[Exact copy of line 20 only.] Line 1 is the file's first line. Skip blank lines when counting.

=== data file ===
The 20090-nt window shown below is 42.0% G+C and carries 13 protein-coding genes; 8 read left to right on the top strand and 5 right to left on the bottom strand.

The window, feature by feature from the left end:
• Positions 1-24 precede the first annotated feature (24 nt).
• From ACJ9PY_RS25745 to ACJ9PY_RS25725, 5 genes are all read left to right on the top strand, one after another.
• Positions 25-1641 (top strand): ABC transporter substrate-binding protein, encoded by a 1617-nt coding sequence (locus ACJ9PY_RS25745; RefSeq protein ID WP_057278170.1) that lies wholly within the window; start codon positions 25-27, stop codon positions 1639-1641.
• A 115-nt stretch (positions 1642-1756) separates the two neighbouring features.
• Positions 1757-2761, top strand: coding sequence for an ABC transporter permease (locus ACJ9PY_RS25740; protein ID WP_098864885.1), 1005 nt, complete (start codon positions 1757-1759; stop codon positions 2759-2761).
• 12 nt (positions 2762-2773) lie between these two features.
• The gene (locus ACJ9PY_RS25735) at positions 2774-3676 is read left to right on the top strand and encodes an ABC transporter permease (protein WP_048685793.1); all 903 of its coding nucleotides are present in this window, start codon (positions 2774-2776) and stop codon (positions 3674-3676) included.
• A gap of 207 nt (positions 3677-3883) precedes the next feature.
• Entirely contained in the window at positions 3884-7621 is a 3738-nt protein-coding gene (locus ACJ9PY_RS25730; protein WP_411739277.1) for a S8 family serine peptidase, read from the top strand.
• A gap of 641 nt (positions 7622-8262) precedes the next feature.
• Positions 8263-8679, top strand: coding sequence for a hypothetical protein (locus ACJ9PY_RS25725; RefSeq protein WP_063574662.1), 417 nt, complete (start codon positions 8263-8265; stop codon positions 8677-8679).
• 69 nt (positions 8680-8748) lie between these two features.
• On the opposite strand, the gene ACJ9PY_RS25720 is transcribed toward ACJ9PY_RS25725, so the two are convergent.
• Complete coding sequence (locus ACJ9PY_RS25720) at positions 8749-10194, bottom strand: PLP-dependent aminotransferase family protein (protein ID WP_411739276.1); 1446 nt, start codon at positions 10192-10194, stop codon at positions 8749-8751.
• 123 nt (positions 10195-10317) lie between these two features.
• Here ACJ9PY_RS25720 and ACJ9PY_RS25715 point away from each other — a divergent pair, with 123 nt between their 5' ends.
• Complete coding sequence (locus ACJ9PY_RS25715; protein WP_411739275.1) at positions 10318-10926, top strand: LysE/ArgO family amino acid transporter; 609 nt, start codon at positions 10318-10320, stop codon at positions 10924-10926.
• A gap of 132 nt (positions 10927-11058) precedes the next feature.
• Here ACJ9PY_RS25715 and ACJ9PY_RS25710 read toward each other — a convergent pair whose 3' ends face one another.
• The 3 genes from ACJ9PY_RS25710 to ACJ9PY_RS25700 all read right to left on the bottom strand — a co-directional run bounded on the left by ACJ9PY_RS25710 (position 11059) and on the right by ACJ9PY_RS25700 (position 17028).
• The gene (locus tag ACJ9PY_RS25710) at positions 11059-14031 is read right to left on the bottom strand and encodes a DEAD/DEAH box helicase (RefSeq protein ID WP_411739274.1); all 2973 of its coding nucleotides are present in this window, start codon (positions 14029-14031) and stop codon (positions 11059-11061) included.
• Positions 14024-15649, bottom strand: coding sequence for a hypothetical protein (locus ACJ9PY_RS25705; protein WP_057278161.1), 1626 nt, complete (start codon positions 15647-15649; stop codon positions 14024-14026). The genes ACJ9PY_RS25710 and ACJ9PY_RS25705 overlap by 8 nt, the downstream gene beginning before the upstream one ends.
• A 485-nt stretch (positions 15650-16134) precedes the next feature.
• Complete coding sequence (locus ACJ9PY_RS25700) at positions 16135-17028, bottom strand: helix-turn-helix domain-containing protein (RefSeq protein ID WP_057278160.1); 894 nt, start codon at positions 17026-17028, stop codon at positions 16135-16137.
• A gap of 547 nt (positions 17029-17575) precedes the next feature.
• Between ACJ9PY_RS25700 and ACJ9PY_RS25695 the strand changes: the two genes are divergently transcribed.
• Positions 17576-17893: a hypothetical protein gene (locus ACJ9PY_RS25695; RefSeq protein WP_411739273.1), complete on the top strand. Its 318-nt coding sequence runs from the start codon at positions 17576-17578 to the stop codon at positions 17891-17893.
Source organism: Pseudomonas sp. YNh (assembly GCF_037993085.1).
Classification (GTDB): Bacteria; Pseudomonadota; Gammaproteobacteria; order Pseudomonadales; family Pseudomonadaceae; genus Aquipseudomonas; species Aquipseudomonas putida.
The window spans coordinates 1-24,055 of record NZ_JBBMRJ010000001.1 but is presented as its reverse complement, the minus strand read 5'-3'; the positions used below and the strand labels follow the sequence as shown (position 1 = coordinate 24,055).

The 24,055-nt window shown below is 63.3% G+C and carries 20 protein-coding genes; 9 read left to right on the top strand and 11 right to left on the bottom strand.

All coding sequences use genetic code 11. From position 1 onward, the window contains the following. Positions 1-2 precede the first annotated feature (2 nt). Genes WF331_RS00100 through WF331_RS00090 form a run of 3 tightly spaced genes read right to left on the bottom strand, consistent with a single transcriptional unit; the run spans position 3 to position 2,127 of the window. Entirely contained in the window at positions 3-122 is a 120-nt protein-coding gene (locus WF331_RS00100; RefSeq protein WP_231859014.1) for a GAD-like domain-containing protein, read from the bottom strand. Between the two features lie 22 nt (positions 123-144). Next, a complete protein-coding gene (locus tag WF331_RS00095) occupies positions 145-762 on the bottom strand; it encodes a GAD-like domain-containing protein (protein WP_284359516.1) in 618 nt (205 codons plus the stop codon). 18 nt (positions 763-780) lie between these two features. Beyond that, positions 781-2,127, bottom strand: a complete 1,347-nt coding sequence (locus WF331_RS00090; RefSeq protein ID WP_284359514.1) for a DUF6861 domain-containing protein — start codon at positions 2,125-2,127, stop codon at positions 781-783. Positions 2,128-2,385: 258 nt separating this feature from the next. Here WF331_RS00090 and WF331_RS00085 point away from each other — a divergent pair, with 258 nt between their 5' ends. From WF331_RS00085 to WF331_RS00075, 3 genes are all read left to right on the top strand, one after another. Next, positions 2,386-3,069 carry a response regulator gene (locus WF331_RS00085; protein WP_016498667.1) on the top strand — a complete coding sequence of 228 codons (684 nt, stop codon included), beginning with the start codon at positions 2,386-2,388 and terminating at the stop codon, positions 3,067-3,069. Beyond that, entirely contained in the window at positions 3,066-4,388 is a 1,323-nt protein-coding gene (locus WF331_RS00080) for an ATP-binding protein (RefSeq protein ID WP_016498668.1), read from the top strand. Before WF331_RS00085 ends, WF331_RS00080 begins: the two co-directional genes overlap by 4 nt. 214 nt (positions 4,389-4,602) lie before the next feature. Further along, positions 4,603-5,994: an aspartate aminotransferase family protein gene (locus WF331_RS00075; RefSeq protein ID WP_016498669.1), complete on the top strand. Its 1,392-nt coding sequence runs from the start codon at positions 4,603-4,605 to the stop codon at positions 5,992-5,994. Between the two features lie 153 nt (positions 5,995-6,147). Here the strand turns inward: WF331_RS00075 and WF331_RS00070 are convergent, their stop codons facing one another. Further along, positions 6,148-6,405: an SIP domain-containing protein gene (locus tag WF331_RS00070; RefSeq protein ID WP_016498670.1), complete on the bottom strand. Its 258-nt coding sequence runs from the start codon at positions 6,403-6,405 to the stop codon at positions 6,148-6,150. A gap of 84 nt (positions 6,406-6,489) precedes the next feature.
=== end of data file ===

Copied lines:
• A gap of 132 nt (positions 10927-11058) precedes the next feature.